Excuse me for the noob question.I am a newbie to ruby and rails and Needed some help in Understanding the attr_accessor which I have come across in the code

  create_table "pets", force: :cascade do |t|
            t.string   "name"
            t.string   "colour"
            t.string   "owner_name"
            t.text     "identifying_characteristics"
            t.text     "special_instructions"
            t.datetime "created_at"
            t.datetime "updated_at"
            t.string   "email"
            t.string   "password"


 class Pet < ActiveRecord::Base
  has_many :pet_photos
  cattr_accessor :form_steps do
    %w(identity characteristics instructions)

  attr_accessor :form_step
  validates :email, presence: true
  validates :name, :owner_name, presence: true, if: -> { required_for_step?(:identity) }
  validates :identifying_characteristics, :colour, presence: true, if: -> { required_for_step?(:characteristics) }
  validates :special_instructions, presence: true, if: -> { required_for_step?(:instructions) }

  def required_for_step?(step)
    return true if form_step.nil?
    return true if self.form_steps.index(step.to_s) <= self.form_steps.index(form_step)



      class Pet::StepsController < ApplicationController
        include Wicked::Wizard
        steps *Pet.form_steps

        def show
          @pet = Pet.find(params[:pet_id])

        def update
          @pet = Pet.find(params[:pet_id])

            if params[:images]

                params[:images].each do |image|
                @pet.pet_photos.create(image: image)

          render_wizard @pet


        def pet_params(step)
          permitted_attributes = case step
                                 when "identity"
                                   [:name, :owner_name]
                                 when "characteristics"
                                   [:colour, :identifying_characteristics]
                                 when "instructions"

          params.require(:pet).permit(permitted_attributes).merge(form_step: step)



  PetThing::Application.routes.draw do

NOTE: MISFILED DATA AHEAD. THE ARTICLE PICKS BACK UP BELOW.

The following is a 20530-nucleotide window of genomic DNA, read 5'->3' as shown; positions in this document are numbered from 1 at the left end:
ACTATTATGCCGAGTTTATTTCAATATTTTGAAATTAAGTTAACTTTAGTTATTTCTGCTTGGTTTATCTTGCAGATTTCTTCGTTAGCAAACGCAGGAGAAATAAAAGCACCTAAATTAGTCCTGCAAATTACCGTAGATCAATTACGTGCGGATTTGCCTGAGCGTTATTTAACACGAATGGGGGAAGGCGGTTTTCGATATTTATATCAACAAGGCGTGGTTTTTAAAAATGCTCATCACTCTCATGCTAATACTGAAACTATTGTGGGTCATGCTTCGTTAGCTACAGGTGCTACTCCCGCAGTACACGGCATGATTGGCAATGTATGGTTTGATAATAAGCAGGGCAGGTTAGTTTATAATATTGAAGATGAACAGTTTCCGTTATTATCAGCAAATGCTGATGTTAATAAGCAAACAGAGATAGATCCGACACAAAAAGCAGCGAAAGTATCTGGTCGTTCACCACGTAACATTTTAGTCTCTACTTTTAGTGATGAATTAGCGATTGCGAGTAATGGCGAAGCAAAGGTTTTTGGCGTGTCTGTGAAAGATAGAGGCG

resources :pets, only: [:new, :create, :index, :destroy] do
            resources :steps, only: [:show, :update], controller: 'pet/steps'

          root to: 'pets#index'

1) what I all only know about attr_accessor is, it nothing more than a getter/setter for an object.I do not have a form_step as an attribute of my Pet Model(pets table).But in the model, there is attr_accessor :form_step.How is getter/setter generated to :form_step ?

2) Is :form_step an object of Pet class?

I am not totally understanding the usage of attr_accessor method in Rails model class.

3) Kindly explain me a scenario where I must generate getter/setter for Model attributes (pets table attributes or fields)

eg: attr_accessor :name attr_accessor :colour ..etc

when do we use attr_accessor for model attributes or fields?


Lets starts with OOPs, basically class is template which defines properties and behavior of its instances i.e. objects.

The rails model also a ruby class. Its properties are being defined by attr_accessor and behaviors are defined by static and instance methods.

Consider a class with attr_accessor

class Animal
      //defines animal properties
      attr_accessor :legs
      //defines animal behavior
      def talk

and without attr_accessor

class Animal
      //defines animal properties
      def legs
      def legs=(value)
        @legs = value

      //defines animal behavior
      def talk

Both representations are exactly same. The attr_accessor automatically add getter and setter for us and makes the life of developer easier.

Lets answer you questions

  1. Ruby attr_accessor automatically adds these for you as explained earlier.

  2. form_step its a attribute of Pet class and can be accessed as petObj.form_step.

  3. If table is associated/mapped with Model, then you don't have to define columns in tables as attr_accessor, Rails automatically takes care for you. If field or attribute not exists in table, then you need to manually define it as attr_accessor in Model.

I hope this answers your question.


Part of the Rails' magic is that when you have a class Pet and a table pets, you get the accessors for all the columns in the table for free. It's as if you've declared attr-accessor for all of them, only you don't need to.

In your example, #form_step is not created in the table. But it is declared using attr_accessor. It works just like plain old ruby. This gives you a getter/setter (answer to your Q1).

It's an instance method of Pet class. You call it on a Pet object, like Pet.new.form_step = 5(answer to Q2).

But you can't persist whatever value you assign to #form_step to db. So the answer to Q3 is that you usually do this when you need to pass some messages (i.e. call methods) between your objects, but you don't need to persist them to db.

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